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When moving a big distance, like to another city, with the GPS off, it takes very much time for it, when turned on, to get the first correct point.

So if by example I register to the gps provider, it could take up to 10 min until the first onLocationChanged call.

The network provider will respond faster, but is less accurate.

Is there a way to help the gps provider? To give it an approximate location (the one from the network provider), so it can find my location faster?

I think that google maps made some kind of optimisation, because their app finds my location faster than my basic app, that only register to the gps provider.

Any idea how I could accelerate the process of obtaining my location with decent accuracy ( <30 m) ?

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That would require an external source of the ephemeris of each SV (and an interface to the SW to feed them in.) I'm afraid, I don't know the Android specific details. – Aki Suihkonen Mar 14 '13 at 13:23
    
Does your device have A-GPS capability? That sounds like what you're looking for: Using the network/coarse location to help the GPS lock faster. – Geobits Mar 14 '13 at 13:25
up vote 3 down vote accepted

You are right that if you move a long way with the phone switched off, then it can take a long time to get a satellite fix. This is where AGPS helps. The 'A' stands for 'assisted' which is very much carrier and handset dependent in its implementation. In essence it gets an approximate location from cell towers or from public WiFi like coffee shops and then downloads ephemeris and almanac data which tell the phone which satellites are likely to be overhead at that time in that rough location. The phone can then start listening on the frequencies corresponding to the visible satellites first. This should speed up the time to first fix.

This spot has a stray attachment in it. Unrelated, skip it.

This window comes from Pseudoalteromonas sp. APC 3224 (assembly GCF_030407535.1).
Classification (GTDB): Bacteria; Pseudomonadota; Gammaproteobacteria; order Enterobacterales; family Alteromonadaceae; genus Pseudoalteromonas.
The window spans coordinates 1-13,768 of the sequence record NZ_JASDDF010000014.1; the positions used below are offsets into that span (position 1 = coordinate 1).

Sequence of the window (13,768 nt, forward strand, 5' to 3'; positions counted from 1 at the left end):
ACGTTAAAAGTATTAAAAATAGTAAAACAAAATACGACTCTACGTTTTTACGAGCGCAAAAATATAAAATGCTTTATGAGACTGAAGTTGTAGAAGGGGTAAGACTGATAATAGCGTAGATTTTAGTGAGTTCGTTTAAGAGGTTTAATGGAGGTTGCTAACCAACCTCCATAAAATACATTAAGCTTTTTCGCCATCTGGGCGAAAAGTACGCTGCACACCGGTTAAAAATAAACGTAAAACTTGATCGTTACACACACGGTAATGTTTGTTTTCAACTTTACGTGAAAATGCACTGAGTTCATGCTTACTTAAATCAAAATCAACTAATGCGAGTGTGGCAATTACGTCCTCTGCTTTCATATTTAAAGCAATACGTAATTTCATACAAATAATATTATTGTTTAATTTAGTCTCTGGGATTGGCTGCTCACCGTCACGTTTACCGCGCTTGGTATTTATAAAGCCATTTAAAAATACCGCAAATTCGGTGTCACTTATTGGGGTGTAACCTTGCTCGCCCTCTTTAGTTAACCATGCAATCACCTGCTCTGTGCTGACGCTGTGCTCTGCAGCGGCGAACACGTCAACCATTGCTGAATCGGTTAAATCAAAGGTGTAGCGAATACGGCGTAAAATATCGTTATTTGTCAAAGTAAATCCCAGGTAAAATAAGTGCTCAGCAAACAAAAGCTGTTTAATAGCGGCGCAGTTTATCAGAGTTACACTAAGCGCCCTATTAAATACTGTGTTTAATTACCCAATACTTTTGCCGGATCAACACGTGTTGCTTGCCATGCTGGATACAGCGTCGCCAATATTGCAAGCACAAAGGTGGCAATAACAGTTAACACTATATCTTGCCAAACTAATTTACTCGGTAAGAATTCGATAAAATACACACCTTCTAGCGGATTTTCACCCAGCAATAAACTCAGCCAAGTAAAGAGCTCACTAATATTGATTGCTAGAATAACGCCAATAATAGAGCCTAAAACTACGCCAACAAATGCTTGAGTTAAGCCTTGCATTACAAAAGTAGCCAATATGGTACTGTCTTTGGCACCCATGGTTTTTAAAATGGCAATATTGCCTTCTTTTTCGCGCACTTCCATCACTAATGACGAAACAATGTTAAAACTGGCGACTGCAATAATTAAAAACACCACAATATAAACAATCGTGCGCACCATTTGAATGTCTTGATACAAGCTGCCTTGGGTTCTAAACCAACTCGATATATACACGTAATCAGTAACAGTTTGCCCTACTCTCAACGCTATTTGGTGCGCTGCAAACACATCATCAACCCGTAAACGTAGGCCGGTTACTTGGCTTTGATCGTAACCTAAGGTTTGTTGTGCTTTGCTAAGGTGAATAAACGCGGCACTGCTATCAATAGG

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Common practice is to use WiFi SSIDs or the location of the cell tower you're registered with to look up your current location via providers like WeFi or Skyhook. Google uses its own service for that (and sees that no one else does).

Another method would be, in case your smartphone has a barometer, to look up the air pressure and try to pin it down to a location. While all these methods can theoretically be used offline, it is easier to fetch the data from the internet.

Also note that inaccurate NTP settings on the phones may lead to longer GPS search times.

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Is there a way to help the gps provider?

NickT has answered this, but the android phone has to call the AGPS. In your app you cannot controll that.

I think that google maps made some kind of optimisation, because their app finds my location faster than my basic app, that only register to the gps provider.

This should not be the case, probaly you are doing something wrong, or the google app can enable assisted GPS. Try to compare with other android GPS apps (e.g compare with Motion-X-GPS)

it could take up to 10 min until the first onLocationChanged call.

Normally this is far too long, either your phone is known to have a weak GPS quality, or the device did not have free view to open sky. Even without assisted GPS, after 45 seconds, you should have a valid GPS position (asuming free view to open sky). But this situation can happen, either the first time you use GPS on your device, or when you fly by airplane to a location far away to your last GPS position.

On my iphone i rarly saw such a situation when another GPS app was somehow disturbing, after a reboot of the device the GPS was immedeatly valid.

Again check if it is the fault of your app, by comparing if other apps needs 10 minutes too. (It could be your fault, when you wait to recieve an accuracy <30m while other apps would take the first valid position they get.

If google needs 10 minutes, too, then you could do nothing on that phone, except to expose it to good view to sky.
(Inside an urban canyon it's more difficult to obtain a valid first fix, then on an big place.
)

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